Oldest jellyfish fossils show they were ‘efficient predators’ | Tech News

Today’s medusozoans include box jellyfish, hydroids, stalked jellyfish and ‘true’ jellyfish (Picture: Unsplash)

The oldest-ever jellyfish fossil from more than half a billion years ago has been discovered.

The free-swimming predatory jellyfish, named Burgessomedusa phasmiformis, was discovered from fossil records extracted from the Burgess Shale – a famous fossil-bearing deposit in the Canadian Rockies.

The 505 million year old fossils of the jellyfish are remarkably well-maintained at the site and show the animal – comprised 95 per cent of water – had tentacles capable of seizing sizeable prey.

Jellyfish belong to the ‘medusozoans’ group of animals, named after their similarities in appearance with the Greek myth of Medusa; an evil woman who had her hair turned to snakes and a face so hideous it would turn people into stone after upsetting the goddess Athena.

Today’s medusozoans include box jellyfish, hydroids, stalked jellyfish and ‘true’ jellyfish.

They are part of one of the oldest groups of animals ever to have existed on Earth – called Cnidaria – which also includes corals and sea anemones.

The Burgessomedusa unarguably show that large, swimming jellyfish with typical saucer or bell-shaped bodies had already evolved more than 500 million years ago.

Jellyfish belong to the ‘medusozoans’ group of animals, named after their similarities in appearance with the Greek myth of Medusa (Picture: Photoservice Electa, Milano)

The Burgess Shale fossil site, in the Yoho and Kootenay National Parks in southwestern Canada, is renowned for the exceptional preservation of the soft parts of its fossils and is one of the world’s earliest fossil beds containing soft-part imprints.

The site, which was designated a UNESCO World Heritage Site in 1980, also contains exceptionally well-preserved Burgessomedusa fossils.

The Royal Ontario Museum (ROM) holds close to 200 specimens, mostly found in the late 1980s and 90s, from which intricate details of internal anatomy and tentacles can be observed – with some specimens measuring more than 20 centimetres in length.

These details enabled researchers to identify Burgessomedusa as a medusozoan.

The findings show the Cambrian food chain was far more complex than previously thought, and that predation was not limited to large swimming arthropods like Anomalocaris – a strange-looking ‘abnormal shrimp’, fossils for which have also been found in the Burgess Shale.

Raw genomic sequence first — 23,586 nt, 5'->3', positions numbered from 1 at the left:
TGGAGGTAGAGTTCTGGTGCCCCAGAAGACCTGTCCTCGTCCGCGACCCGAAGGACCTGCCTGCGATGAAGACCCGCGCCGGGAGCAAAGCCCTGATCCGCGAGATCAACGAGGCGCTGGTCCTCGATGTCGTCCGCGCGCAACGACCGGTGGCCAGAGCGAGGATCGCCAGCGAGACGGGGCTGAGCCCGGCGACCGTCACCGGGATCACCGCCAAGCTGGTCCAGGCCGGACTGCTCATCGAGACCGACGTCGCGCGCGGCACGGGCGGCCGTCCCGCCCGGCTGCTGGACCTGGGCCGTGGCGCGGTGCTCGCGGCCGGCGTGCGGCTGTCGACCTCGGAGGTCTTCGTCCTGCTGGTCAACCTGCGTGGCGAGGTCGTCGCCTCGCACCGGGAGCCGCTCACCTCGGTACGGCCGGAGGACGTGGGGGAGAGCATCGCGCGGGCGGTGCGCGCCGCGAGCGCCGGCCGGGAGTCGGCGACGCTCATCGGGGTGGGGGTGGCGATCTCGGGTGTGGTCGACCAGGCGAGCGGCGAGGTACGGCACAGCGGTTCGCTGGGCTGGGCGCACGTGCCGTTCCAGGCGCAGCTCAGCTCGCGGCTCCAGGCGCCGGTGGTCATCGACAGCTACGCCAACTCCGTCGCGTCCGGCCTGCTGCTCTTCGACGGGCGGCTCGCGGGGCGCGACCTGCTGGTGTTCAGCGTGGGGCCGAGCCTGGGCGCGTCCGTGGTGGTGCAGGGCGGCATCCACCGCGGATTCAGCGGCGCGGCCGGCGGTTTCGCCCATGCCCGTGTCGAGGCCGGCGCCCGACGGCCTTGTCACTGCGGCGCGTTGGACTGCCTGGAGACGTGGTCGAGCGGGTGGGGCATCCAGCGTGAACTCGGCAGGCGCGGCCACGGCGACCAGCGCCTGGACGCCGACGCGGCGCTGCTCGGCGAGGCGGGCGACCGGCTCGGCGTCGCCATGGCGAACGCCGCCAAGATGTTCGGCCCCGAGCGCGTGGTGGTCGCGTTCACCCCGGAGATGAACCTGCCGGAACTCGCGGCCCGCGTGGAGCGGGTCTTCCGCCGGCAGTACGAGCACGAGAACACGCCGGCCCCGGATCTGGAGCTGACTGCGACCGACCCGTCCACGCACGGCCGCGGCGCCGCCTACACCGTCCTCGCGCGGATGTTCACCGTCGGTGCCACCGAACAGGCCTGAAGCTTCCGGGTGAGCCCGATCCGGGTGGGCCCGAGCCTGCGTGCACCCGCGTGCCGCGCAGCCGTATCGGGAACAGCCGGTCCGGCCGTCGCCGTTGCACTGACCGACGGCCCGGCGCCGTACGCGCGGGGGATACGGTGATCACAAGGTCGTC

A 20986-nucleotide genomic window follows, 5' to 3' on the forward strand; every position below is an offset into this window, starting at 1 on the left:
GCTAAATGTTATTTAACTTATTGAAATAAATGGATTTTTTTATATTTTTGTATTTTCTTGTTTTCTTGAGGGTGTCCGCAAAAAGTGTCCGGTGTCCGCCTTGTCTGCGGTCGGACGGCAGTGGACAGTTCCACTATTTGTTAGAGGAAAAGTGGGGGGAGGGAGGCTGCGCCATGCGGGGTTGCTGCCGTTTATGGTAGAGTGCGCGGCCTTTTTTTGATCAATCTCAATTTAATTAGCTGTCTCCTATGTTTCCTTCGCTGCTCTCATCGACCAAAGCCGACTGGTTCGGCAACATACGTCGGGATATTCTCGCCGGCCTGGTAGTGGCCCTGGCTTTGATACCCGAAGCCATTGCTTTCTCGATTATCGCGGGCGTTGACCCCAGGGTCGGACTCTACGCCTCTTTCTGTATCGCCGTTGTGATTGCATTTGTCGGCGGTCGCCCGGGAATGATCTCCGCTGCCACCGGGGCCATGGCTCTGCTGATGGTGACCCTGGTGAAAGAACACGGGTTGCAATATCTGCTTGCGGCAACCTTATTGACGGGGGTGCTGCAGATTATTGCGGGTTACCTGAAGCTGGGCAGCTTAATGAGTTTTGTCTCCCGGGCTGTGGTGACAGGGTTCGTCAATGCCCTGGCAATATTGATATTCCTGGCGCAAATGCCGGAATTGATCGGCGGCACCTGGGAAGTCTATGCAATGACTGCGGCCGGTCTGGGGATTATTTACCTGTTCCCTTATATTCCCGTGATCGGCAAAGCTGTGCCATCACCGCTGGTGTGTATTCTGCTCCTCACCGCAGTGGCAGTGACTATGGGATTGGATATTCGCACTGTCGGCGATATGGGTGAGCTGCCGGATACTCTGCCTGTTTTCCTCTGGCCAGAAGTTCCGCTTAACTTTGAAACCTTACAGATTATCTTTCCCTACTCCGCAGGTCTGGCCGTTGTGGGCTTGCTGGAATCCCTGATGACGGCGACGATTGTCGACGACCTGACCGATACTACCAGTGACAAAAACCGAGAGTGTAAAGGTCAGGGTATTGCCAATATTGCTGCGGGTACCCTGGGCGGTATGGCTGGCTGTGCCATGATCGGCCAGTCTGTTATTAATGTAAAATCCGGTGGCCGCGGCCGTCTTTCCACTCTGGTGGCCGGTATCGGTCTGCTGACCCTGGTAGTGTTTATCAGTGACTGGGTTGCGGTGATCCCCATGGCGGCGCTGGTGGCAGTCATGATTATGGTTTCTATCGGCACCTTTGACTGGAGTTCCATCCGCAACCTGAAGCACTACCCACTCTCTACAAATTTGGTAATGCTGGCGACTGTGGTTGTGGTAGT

Joe Moysiuk, a PhD candidate in Ecology & Evolutionary Biology at the University of Toronto, explained that early jellyfish have, until today, always proven difficult to track.

Mr Moysiuk, who is based at ROM, said: ‘Although jellyfish and their relatives are thought to be one of the earliest animal groups to have evolved, they have been remarkably hard to pin down in the Cambrian fossil record.

‘This discovery leaves no doubt they were swimming about at that time.’

Dr Jean-Bernard Caron, a co-author of the study, added the fossil records showed the jellyfish were ‘efficient predators’.

‘Finding such incredibly delicate animals preserved in rock layers on top of these mountains is such a wonderous discovery,’ he said.

‘Burgessomedusa adds to the complexity of Cambrian foodwebs, and like Anomalocaris which lived in the same environment, these jellyfish were efficient swimming predators.’

‘This adds yet another remarkable lineage of animals that the Burgess Shale has preserved chronicling the evolution of life on Earth.’

Cnidarians, a group containing more than 11,000 species of aquatic animals found both in freshwater and marine environments, have complex life cycles with one or two body forms: a vase-shaped body, called a polyp, and in medusozoans, a bell or saucer-shaped body, called a medusa or jellyfish.

While fossilised polyps are known from rocks 560 million years old, the origin of the free-swimming medusa or jellyfish is comparatively not well understood.

Fossils of any type of jellyfish are extremely rare and, as a consequence, their evolutionary history is based on microscopic, fossilised larval stages and the results of molecular studies of living species.

Visitors to the ROM in Toronto, southeastern Canada, can see fossils of Burgessomedusa phasmiformis on display in the Burgess Shale section of the recently opened Willner Madge Gallery, Dawn of Life.

The study is published in the journal Proceedings of the Royal Society B Biological Sciences.

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